Before Jack could answer – or even realize that Amanda had stopped her monologue and begun asking questions – a commotion could be heard in the hall they had just vacated for the comfort of the drawing room.
It was the sound of a half dozen lovesick swains making their unhappiness known as feminine voices uttered sweet regrets… followed by a quick slam of the door.
“I’m telling you, we should shoot them.” an acidic young lady’s voice pierced the drawing room door.
“Oh Bridget, its sweet,” came another voice, this one lighter, more relaxed.
“Besides, Viscount Threshing is out there. Terribly bad form to shoot a viscount.” Came another female voice, this one soft and yet authoritative.
“Well, I cannot help but be glad that the afternoon is over – driving in the park is meant to be relaxing!” This voice he knew, Jack thought with a smile. It was undeniably Lady Forrester’s. He and Amanda made a move to the door, edging it open wider, to peer out into the hall.
There, he was met with the sight of four colorful peacocks, doffing hats and gloves and spencers and packages to a number of mute ladies maids, in a mad whirl of movement and color that blinded the audience to little else.
But as the layers were shed, and four ladies emerged, their conversation did not stop, and Jack found his eye drawn automatically to the form of the golden-blonde one in light blue dress.
She was stunning, elegant… but cool. Frighteningly so, as if the world were on her string and she hadn’t decided yet whether or not to cut it.
“That’s Lady Phillippa Worth,” Amanda whispered in his ear. “Everyone says she’s the queen of society, but I don’t think the actual queen would like to hear them say that.”
Ah, that must mean that the grumbling brunette in green was Bridget (indeed, he would have recognized Bridget’s freckles anywhere – as he did her dark curls, which matched Amanda’s lighter ones), and the tall blonde in the smart violet was Sarah.
Even thought they stood in full view at the drawing room door they had yet to be noticed. The women were too invested in their own conversation. It allowed Jackson the opportunity to observe his fill.
He paid particular attention to the one in violet. Her face had turned out very angular, and she was quite polished. Funny, he never thought of Sarah as city polished. Strangely, Sarah didn’t seem to be suffering from an extreme disappointment. Stranger still, she was the only one who did not remove her spencer and hat – in fact, she waved the footman away when he came to take them from her.
Surely he would have contemplated further – surely he would have figured it out… but at that moment, the lady in blue turned and Jackson saw her full face. And he lost his breath. She had a face made for whimsy, for mischief. But it had been schooled -- or perhaps tricked, with rouge or powder or other women’s secrets – into an expression of haughty superiority.
But… there was something familiar about those green eyes…
“Really, Bridget,” the one in blue – Lady Phillippa – said, as she turned to admire herself in one of the foyer’s mirrors. “You shoot one of those gentlemen, you could very well be shooting your future husband, and then where would you be?”
That face full of freckles came up, a hot anger burning across her cheeks.
“I’ll never marry a man who mooned after you, thank you very much.”
A pretty pout crossed the taller girl’s reflection. “You may not have that choice,” she said sweetly. Too sweetly. Jackson couldn’t help but feel a little for Bridget as she huffed passed the other women and stomped up the stairs.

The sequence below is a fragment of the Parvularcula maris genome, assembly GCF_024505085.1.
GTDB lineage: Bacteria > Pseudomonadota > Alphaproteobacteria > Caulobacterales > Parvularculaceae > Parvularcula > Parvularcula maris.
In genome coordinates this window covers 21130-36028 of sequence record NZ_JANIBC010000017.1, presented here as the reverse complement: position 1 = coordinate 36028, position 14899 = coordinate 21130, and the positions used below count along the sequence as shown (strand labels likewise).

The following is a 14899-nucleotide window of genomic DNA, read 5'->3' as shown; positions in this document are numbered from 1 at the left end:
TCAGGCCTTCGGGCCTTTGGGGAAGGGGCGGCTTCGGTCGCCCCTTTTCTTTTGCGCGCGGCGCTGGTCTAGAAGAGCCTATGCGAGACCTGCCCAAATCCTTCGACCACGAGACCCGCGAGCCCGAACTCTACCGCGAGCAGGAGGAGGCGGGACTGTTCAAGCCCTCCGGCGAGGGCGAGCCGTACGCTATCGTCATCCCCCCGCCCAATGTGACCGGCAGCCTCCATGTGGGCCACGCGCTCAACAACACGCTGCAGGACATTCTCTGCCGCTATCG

But then… why would Bridget be so rude to a guest? And why would Lady Phillippa retaliate so?
“Well, I should be going!” said the lady in violet – obviously not Sarah, if she was leaving – as she took a few of the parcels out of the pile that had amassed in the hall. Hers, presumably. “I will be seeing you at the Langston’s card party this evening, yes?”
“Will Sir Langston let us play Vinght-Un, not just boring old whist?” the blue-clad Lady Phillippa asked to her reflection in the mirror.
“It is the only reason we shall deign to attend,” the violet one responded with air-kisses, followed by prolonged good-byes.
“Amanda, who is the woman in the purple?” Jackson asked in a low whisper, trying not to attract attention.
“I told you, that’s Lady Phillippa Worth!” Amanda explained. “Look, she’s almost as tall as me. Isn’t her gown exquisite? When I’m of age, I’m going to wear a gown in just that color.”
But Jackson didn’t hear anything else. He was dumbstruck, because if the lady in purple was Lady Phillippa, the queen of society, that meant the one in blue, with the face made for mischief but schooled into snobbishness, who was so absorbed in her reflection she didn’t notice the way she wielded power – or more likely, didn’t care --
“Sarah, you should be kinder in how you speak to your sister,” Lady Forrester chided.
The one with the familiar green eyes…
“I’m sorry mother,” the one in blue replied, “but I was merely stating the truth. If she is determined to be unhappy with life then nothing I say or do will change that.” Then she smiled brightly, and turned from the mirror, her reflection having finally met with approval. “Now, we simply have to find a dress in my wardrobe to go with this reticule we purchased – I insist on using it this evening for my Vinght-Un winnings!”
Thus Lady Forrester was successfully diverted, and took her daughter’s arm to begin a chatty stroll up the stairs to prepare for the evening’s festivities.
“See?” Amanda said, a little sadly, as they watched their retreating forms. “I told you they don’t realize I’m in the room sometimes.”
Jack could only nod. His mind was too consumed by one topic: that even though he was proven wrong, there was no way that that beautiful, snobbish, mean creature was the Miss Sarah Forrester that he had known.
Or, at least, that he’d thought he’d known.